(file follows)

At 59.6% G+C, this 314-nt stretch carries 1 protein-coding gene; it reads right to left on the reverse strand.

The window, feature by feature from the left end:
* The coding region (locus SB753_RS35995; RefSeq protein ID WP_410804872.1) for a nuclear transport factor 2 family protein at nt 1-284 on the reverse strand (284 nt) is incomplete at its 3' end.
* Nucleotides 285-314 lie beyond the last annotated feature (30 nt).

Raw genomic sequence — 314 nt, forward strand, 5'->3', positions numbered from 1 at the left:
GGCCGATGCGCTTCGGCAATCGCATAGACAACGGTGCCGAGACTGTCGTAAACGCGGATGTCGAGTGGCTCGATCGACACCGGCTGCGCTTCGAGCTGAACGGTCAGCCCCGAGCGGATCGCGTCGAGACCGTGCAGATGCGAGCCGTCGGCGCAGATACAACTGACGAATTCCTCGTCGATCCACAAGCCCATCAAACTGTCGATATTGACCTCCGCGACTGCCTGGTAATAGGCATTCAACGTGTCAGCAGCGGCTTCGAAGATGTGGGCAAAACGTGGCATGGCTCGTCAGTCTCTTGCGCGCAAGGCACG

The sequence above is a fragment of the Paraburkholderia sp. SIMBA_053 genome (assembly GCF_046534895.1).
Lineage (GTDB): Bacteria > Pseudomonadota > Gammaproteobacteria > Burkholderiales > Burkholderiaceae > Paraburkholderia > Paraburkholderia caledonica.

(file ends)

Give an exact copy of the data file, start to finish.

At 59.6% G+C, this 314-nt stretch carries 1 protein-coding gene; it reads right to left on the reverse strand.

The window, feature by feature from the left end:
* The coding region (locus SB753_RS35995; RefSeq protein ID WP_410804872.1) for a nuclear transport factor 2 family protein at nt 1-284 on the reverse strand (284 nt) is incomplete at its 3' end.
* Nucleotides 285-314 lie beyond the last annotated feature (30 nt).

Raw genomic sequence — 314 nt, forward strand, 5'->3', positions numbered from 1 at the left:
GGCCGATGCGCTTCGGCAATCGCATAGACAACGGTGCCGAGACTGTCGTAAACGCGGATGTCGAGTGGCTCGATCGACACCGGCTGCGCTTCGAGCTGAACGGTCAGCCCCGAGCGGATCGCGTCGAGACCGTGCAGATGCGAGCCGTCGGCGCAGATACAACTGACGAATTCCTCGTCGATCCACAAGCCCATCAAACTGTCGATATTGACCTCCGCGACTGCCTGGTAATAGGCATTCAACGTGTCAGCAGCGGCTTCGAAGATGTGGGCAAAACGTGGCATGGCTCGTCAGTCTCTTGCGCGCAAGGCACG

The sequence above is a fragment of the Paraburkholderia sp. SIMBA_053 genome (assembly GCF_046534895.1).
Lineage (GTDB): Bacteria > Pseudomonadota > Gammaproteobacteria > Burkholderiales > Burkholderiaceae > Paraburkholderia > Paraburkholderia caledonica.